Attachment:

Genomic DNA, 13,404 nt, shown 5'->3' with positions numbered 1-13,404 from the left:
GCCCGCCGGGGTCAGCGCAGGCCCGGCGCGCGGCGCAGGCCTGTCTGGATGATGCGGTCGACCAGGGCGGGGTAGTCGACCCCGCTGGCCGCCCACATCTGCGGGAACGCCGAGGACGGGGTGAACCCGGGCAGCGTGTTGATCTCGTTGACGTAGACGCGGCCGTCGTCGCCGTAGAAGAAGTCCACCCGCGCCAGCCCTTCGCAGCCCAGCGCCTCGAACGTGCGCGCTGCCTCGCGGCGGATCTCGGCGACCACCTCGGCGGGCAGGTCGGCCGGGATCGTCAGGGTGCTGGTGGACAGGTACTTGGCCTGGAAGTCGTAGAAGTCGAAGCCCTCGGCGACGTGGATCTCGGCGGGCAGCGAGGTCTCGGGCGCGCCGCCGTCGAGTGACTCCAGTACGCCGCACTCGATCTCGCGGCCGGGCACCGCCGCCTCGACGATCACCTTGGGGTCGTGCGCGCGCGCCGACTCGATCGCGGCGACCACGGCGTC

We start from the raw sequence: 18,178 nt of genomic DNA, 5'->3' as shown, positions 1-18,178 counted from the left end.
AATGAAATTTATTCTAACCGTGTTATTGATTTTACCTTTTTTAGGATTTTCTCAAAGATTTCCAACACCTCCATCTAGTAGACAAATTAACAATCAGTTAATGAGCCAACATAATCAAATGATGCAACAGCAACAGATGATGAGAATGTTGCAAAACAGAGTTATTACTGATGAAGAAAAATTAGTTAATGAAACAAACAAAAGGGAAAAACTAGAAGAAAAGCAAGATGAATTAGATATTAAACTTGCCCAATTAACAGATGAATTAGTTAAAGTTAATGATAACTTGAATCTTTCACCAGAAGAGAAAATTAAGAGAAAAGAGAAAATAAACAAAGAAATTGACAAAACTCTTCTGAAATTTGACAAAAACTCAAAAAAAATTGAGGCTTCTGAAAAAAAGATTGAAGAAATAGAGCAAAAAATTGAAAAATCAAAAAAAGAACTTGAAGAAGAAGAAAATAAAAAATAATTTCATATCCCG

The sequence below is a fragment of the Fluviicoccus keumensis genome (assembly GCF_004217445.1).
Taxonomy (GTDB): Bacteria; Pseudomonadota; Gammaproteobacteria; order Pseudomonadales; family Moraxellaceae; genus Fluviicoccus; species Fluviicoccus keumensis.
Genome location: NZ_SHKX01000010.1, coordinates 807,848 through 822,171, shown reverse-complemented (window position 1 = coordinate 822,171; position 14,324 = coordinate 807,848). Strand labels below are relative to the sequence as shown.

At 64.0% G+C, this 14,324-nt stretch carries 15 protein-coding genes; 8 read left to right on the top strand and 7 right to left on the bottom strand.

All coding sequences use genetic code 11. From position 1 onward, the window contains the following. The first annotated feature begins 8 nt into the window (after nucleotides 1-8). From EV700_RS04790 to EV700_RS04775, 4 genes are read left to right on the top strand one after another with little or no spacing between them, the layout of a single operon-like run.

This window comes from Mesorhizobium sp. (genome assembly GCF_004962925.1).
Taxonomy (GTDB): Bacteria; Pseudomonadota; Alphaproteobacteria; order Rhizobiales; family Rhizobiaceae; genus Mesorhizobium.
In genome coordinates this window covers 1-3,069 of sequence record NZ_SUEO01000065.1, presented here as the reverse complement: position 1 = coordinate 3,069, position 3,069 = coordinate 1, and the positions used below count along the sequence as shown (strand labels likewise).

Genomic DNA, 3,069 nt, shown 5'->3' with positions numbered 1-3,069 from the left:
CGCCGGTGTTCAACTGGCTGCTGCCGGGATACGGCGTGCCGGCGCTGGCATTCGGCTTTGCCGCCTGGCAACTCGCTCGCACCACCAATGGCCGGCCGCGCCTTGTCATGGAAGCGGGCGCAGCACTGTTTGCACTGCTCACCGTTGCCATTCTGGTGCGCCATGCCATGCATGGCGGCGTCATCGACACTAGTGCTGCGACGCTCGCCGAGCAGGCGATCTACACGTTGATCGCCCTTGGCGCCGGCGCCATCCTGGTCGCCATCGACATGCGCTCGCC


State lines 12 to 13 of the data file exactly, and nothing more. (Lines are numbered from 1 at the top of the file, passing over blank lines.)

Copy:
In genome coordinates this window covers 1-3,069 of sequence record NZ_SUEO01000065.1, presented here as the reverse complement: position 1 = coordinate 3,069, position 3,069 = coordinate 1, and the positions used below count along the sequence as shown (strand labels likewise).

Genomic DNA, 3,069 nt, shown 5'->3' with positions numbered 1-3,069 from the left: